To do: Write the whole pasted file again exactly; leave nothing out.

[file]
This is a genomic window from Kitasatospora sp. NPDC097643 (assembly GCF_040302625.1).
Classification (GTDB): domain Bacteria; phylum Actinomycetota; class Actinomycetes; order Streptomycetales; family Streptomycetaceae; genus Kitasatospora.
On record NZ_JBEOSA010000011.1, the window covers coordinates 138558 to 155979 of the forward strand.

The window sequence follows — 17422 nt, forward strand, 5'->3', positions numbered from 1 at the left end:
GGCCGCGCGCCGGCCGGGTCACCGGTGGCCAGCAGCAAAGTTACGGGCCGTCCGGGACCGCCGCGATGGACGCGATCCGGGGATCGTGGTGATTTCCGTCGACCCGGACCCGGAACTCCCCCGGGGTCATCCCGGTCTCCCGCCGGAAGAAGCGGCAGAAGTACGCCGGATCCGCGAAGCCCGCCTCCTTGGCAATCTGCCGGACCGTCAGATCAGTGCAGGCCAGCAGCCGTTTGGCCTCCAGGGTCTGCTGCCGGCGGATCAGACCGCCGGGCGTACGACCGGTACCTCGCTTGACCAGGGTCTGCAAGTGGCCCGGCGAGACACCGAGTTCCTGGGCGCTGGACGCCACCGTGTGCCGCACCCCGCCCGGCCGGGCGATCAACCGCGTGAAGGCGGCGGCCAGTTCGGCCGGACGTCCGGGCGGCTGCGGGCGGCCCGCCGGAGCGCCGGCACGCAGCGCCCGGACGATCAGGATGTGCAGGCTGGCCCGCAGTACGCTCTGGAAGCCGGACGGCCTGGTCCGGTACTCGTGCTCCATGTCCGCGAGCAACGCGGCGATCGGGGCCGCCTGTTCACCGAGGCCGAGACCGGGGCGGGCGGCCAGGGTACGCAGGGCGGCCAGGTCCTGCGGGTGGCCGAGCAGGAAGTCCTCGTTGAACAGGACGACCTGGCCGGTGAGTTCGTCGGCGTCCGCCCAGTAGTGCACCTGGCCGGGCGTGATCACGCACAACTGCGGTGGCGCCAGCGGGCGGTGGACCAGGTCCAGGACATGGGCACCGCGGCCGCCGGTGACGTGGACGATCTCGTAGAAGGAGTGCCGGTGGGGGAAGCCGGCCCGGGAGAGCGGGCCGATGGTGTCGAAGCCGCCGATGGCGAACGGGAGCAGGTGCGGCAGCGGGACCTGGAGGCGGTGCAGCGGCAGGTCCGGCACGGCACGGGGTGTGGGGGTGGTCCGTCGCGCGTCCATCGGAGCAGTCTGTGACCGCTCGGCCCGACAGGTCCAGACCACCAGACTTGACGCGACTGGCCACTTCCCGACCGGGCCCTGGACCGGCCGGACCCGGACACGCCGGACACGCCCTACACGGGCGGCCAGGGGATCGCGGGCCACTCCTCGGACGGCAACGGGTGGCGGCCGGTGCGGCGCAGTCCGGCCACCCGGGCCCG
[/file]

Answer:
This is a genomic window from Kitasatospora sp. NPDC097643 (assembly GCF_040302625.1).
Classification (GTDB): domain Bacteria; phylum Actinomycetota; class Actinomycetes; order Streptomycetales; family Streptomycetaceae; genus Kitasatospora.
On record NZ_JBEOSA010000011.1, the window covers coordinates 138558 to 155979 of the forward strand.

The window sequence follows — 17422 nt, forward strand, 5'->3', positions numbered from 1 at the left end:
GGCCGCGCGCCGGCCGGGTCACCGGTGGCCAGCAGCAAAGTTACGGGCCGTCCGGGACCGCCGCGATGGACGCGATCCGGGGATCGTGGTGATTTCCGTCGACCCGGACCCGGAACTCCCCCGGGGTCATCCCGGTCTCCCGCCGGAAGAAGCGGCAGAAGTACGCCGGATCCGCGAAGCCCGCCTCCTTGGCAATCTGCCGGACCGTCAGATCAGTGCAGGCCAGCAGCCGTTTGGCCTCCAGGGTCTGCTGCCGGCGGATCAGACCGCCGGGCGTACGACCGGTACCTCGCTTGACCAGGGTCTGCAAGTGGCCCGGCGAGACACCGAGTTCCTGGGCGCTGGACGCCACCGTGTGCCGCACCCCGCCCGGCCGGGCGATCAACCGCGTGAAGGCGGCGGCCAGTTCGGCCGGACGTCCGGGCGGCTGCGGGCGGCCCGCCGGAGCGCCGGCACGCAGCGCCCGGACGATCAGGATGTGCAGGCTGGCCCGCAGTACGCTCTGGAAGCCGGACGGCCTGGTCCGGTACTCGTGCTCCATGTCCGCGAGCAACGCGGCGATCGGGGCCGCCTGTTCACCGAGGCCGAGACCGGGGCGGGCGGCCAGGGTACGCAGGGCGGCCAGGTCCTGCGGGTGGCCGAGCAGGAAGTCCTCGTTGAACAGGACGACCTGGCCGGTGAGTTCGTCGGCGTCCGCCCAGTAGTGCACCTGGCCGGGCGTGATCACGCACAACTGCGGTGGCGCCAGCGGGCGGTGGACCAGGTCCAGGACATGGGCACCGCGGCCGCCGGTGACGTGGACGATCTCGTAGAAGGAGTGCCGGTGGGGGAAGCCGGCCCGGGAGAGCGGGCCGATGGTGTCGAAGCCGCCGATGGCGAACGGGAGCAGGTGCGGCAGCGGGACCTGGAGGCGGTGCAGCGGCAGGTCCGGCACGGCACGGGGTGTGGGGGTGGTCCGTCGCGCGTCCATCGGAGCAGTCTGTGACCGCTCGGCCCGACAGGTCCAGACCACCAGACTTGACGCGACTGGCCACTTCCCGACCGGGCCCTGGACCGGCCGGACCCGGACACGCCGGACACGCCCTACACGGGCGGCCAGGGGATCGCGGGCCACTCCTCGGACGGCAACGGGTGGCGGCCGGTGCGGCGCAGTCCGGCCACCCGGGCCCG